With the September 11 2001 tragedy, the aftermath and resulting war on terror has also muted the anti-corporate globalization protests somewhat. Furthermore, some politicians have tried to equate being critical of free trade (which is not really free) as amounting to being against freedom and hence terrorist! This approach was especially prominent during the Doha WTO meeting. As another example, while the European Union has repeatedly attempted to alay fears that the increasing measures against terrorism will not be used as an excuse to crack down on political activism, Spain seems to be suggesting a proposal to do just that, trying to indirectly equate anti-corporate globalization activism with terrorism.

Protestors Are Labeled as Anti-Poor!

With such a growing movement world-wide, especially in the home nations of the powerful nations, the mainstream media and politicians that are supportive of current globalization policies are trying to discredit the protestors in various ways. One way has been to actually turn the protestors arguments against themselves. That is, while the protestors argue that the policies of the powerful and of pushing globalization — in its current form — is deepening poverty, the politicians, business leaders, media commentators instead are saying that instead it is the protestors who want the poor to remain poor.

There is a serious ideological backlash [from the protests]. How can the powers regroup after a fiasco like Seattle? The first ploy is to accuse opponents of being enemies of the poor, a ploy used by London’s Financial Times and The Economist, and by Mike Moore, director-general of the World Trade Organisation, who said in Geneva these protesters make me want to vomit. Paul Krugman, economist at the Massachusetts Institute of Technology and media darling, added: The anti-globalisation movement already has a remarkable track record of hurting the very people and causes it claims to champion. Of the demonstrators in Geneva, he said: Whatever their intentions, they were doing their best to make the poor even poorer ... The theme was taken up on the eve of Genoa by President George W Bush, in a statement to Le Monde: The demonstrators are condemning people to poverty.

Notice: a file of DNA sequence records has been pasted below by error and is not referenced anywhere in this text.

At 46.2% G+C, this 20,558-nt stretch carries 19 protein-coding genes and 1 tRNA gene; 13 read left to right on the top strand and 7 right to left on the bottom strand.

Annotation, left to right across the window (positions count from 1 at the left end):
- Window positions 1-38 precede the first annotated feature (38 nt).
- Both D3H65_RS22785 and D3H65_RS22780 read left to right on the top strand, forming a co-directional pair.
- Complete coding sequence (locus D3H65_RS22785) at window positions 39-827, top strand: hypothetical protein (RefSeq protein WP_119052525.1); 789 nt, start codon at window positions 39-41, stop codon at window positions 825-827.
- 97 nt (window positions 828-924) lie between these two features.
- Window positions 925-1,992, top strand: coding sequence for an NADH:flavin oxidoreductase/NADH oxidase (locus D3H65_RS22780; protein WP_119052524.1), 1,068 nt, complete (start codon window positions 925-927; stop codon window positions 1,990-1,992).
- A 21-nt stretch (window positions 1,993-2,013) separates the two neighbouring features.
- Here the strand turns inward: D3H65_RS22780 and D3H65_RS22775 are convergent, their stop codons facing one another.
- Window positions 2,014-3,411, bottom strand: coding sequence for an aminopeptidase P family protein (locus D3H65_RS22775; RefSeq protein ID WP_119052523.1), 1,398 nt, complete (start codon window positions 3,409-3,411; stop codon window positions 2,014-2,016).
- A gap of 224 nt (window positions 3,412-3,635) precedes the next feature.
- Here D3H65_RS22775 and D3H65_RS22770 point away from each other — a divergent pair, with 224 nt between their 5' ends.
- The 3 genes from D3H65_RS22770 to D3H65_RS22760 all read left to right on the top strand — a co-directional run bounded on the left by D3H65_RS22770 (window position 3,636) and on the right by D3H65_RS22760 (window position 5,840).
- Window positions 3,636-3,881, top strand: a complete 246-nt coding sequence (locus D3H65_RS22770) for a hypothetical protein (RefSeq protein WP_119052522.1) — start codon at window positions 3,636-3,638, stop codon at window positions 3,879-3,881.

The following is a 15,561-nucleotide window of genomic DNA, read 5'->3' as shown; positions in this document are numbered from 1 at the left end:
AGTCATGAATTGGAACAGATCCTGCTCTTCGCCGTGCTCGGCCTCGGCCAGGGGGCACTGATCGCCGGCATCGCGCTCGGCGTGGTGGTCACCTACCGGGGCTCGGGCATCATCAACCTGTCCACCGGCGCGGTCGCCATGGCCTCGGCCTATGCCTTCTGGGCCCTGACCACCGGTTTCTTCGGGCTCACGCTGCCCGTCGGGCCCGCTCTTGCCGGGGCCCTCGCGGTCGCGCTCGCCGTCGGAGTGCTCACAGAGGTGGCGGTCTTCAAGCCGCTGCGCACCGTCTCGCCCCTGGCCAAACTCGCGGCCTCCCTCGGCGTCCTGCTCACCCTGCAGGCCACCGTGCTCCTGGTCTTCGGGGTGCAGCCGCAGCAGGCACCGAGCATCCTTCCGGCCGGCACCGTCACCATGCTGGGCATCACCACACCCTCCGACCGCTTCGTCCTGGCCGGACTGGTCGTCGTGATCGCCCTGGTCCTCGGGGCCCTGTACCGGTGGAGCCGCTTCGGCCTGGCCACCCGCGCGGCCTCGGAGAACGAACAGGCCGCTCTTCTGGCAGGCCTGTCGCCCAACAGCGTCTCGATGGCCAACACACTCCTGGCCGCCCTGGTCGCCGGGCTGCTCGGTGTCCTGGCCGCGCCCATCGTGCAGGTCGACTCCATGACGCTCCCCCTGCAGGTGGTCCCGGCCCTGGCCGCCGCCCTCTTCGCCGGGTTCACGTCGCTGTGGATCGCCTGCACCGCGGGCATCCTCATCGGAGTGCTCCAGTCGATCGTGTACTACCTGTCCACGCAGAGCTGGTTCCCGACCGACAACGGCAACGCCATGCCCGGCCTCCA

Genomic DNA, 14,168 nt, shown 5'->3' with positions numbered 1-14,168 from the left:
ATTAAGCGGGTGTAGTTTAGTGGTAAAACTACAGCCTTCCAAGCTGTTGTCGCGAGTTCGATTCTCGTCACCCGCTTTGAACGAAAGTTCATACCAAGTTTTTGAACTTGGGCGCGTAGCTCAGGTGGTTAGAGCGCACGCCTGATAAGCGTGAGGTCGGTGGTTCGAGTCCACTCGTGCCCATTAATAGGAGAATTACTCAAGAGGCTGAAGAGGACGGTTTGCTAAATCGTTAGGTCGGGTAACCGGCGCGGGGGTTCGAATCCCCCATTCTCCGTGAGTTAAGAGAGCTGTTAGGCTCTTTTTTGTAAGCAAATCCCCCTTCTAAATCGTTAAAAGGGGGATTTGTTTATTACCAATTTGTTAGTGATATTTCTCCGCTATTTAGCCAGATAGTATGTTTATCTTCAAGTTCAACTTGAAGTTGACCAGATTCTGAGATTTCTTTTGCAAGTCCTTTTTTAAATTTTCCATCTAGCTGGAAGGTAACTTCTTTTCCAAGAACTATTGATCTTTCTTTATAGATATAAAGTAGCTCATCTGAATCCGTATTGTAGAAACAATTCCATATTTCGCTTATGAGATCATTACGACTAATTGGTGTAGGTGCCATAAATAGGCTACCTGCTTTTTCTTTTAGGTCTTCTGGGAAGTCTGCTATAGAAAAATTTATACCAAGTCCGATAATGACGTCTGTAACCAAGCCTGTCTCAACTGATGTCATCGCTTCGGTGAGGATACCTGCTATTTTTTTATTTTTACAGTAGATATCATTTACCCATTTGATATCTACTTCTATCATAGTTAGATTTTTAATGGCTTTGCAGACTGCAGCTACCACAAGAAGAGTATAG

Susan George, Democracy at the barricades, Le Monde Diplomatique, August 2001.

Susan George, director of a Dutch organization, Transnational Institute, quoted above is a prominent activist and political scientist. She goes on to point out in the same article that other ploys to discredit opponents include:

  • Attempting to discrediting the protesting organizations and attacking their legitimacy.
  • To repeat that the protesters don’t know what they are talking about, to label them and their organisations opportunist or alarmist